Delmarva Christian Schools will reopen for in-person instruction in August, Head of Schools Matt Kwiatkowski stated in a letter sent to parents July 10.
“We greatly appreciate your awareness that as COVID conditions change, and new information is disseminated, we are able to revise and detail our approach to this coming fall semester,” Kwiatkowski wrote.
Delmarva Christian’s website stated the high school will open Tuesday, Aug. 18, for new students and Wednesday, Aug. 19, for all students. The Milton campus, which houses prekindergarten through eighth grade, opens Wednesday, Aug. 26.
The website also stated that the district has launched new tuition ranges “making DCS more accessible to more families.”
Delmarva Christian Director of Marketing Susan Gum said families interested in applying to the school can simultaneously apply for the accessible tuition program. Gum said a third party will evaluate the family’s financial information and determine if they are eligible for a tuition discount of up to 50 percent.
Kwiatkowski’s announcement preceded Gov. John Carney and Department of Education Secretary Susan Bunting’s July 14 statement that a decision would be made in early August regarding whether public and charter schools will physically reopen, continue with remote learning or create a hybrid approach for the start of the 2020-21 school year.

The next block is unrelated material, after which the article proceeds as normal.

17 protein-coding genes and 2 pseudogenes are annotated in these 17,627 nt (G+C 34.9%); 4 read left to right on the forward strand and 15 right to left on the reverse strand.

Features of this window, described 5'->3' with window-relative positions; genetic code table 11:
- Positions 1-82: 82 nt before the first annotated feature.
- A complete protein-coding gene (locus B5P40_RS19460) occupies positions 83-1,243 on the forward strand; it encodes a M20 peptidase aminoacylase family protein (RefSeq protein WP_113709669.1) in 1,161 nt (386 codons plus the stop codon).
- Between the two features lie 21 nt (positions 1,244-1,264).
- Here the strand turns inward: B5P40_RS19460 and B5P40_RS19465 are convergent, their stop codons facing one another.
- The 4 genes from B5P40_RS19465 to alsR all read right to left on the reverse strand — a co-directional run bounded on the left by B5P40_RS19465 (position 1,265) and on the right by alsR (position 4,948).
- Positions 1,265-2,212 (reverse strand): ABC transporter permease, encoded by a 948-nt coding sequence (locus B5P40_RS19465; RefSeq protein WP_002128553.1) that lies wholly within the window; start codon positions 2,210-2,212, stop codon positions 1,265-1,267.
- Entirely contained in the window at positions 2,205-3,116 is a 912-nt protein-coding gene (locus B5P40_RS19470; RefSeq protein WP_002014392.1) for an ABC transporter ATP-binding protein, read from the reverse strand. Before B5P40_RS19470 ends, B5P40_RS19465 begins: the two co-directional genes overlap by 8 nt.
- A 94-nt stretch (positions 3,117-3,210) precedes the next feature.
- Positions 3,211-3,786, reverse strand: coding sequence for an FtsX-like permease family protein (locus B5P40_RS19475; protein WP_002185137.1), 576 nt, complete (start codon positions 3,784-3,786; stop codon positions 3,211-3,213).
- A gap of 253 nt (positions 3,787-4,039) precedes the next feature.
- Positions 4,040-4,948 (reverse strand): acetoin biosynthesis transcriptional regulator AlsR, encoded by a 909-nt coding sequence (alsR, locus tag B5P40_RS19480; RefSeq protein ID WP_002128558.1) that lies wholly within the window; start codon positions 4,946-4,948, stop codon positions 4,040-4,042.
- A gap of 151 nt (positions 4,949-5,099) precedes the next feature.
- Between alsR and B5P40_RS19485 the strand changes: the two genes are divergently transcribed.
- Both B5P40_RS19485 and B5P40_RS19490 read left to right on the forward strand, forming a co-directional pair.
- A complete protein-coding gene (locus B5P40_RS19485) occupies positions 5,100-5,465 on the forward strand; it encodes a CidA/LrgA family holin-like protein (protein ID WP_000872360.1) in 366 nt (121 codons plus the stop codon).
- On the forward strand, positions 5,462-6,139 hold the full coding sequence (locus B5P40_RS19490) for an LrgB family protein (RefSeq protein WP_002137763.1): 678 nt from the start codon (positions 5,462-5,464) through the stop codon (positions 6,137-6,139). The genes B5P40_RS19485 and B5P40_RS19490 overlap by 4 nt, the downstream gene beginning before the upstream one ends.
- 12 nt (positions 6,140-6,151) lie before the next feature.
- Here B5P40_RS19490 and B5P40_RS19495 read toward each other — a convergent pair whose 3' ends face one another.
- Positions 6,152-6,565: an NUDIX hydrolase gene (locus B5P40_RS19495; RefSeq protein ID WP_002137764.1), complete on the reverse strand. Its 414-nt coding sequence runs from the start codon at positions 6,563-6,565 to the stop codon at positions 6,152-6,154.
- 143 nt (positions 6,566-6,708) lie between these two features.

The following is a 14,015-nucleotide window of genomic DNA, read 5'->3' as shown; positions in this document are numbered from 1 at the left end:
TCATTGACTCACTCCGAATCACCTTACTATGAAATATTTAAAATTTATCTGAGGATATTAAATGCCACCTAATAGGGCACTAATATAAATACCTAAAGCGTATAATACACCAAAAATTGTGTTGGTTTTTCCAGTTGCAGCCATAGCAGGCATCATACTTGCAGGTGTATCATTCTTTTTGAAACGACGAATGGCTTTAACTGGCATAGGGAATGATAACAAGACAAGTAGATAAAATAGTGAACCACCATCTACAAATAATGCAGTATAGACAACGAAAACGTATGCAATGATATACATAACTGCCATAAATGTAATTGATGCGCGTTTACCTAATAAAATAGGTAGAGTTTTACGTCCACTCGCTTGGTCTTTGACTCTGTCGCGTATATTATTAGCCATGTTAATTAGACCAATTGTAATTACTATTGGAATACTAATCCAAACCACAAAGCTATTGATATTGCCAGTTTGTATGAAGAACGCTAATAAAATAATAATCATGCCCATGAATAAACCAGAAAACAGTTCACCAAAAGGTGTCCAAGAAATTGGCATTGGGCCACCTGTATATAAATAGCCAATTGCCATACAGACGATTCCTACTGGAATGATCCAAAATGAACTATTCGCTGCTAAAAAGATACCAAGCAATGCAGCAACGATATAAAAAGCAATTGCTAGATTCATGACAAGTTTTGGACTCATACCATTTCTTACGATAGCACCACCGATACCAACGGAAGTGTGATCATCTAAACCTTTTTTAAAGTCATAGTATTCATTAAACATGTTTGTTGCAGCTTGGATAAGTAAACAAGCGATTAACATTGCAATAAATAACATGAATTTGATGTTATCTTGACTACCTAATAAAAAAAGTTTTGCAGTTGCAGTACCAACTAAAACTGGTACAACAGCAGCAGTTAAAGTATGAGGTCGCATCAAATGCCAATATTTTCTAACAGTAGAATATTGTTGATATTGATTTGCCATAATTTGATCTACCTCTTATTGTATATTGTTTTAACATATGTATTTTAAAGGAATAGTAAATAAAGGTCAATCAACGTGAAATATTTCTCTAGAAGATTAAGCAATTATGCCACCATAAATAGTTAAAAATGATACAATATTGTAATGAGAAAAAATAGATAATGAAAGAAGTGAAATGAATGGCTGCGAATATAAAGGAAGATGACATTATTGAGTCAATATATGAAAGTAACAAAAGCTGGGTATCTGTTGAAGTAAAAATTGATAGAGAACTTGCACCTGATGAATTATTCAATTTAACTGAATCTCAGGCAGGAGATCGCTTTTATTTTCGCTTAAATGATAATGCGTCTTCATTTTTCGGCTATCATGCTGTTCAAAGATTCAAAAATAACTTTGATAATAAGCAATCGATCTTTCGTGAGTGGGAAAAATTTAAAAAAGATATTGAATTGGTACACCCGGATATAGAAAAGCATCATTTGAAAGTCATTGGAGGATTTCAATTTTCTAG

The state also released guidance on opening schools July 15 under three scenarios: if minimal community spread exists in Delaware (and school buildings reopen), if minimal-to-moderate community spread exists in Delaware (situation dependent) and if significant community spread exists in Delaware (and school buildings remain closed).
DOE spokesperson Alison May said the department’s guidance for reopening is for public schools.
“We encourage private/Catholic schools to follow them,” she stated.
Gum said Delmarva Christian will follow all state recommendations, including social distancing and sanitization protocols.
“Face coverings must be worn when entering the building,” she said. “We’ve reconfigured classrooms by making areas that weren’t classrooms, such as the library, into classrooms so we can move desks apart.”
Gum said class schedules will be staggered so that students aren’t released into the hallways at the same time, and that teachers of art and other special subjects will come to student classrooms, rather than have students travel to them. Desks are all facing one direction, Gum said, and group tables have been removed. Visitors will be restricted, parent/teacher conferences will be held virtually, and lunch will occur in classrooms.
“Through God’s grace, we have been positioned well to be flexible,” she said. “Of course if the governor says absolutely not [to open physically], we will abide by the law.”
Not including students at the school’s early learning center, Gum said, roughly 430 to 450 students attend prekindergarten through 12th grade at the school’s campuses in Milton and Georgetown.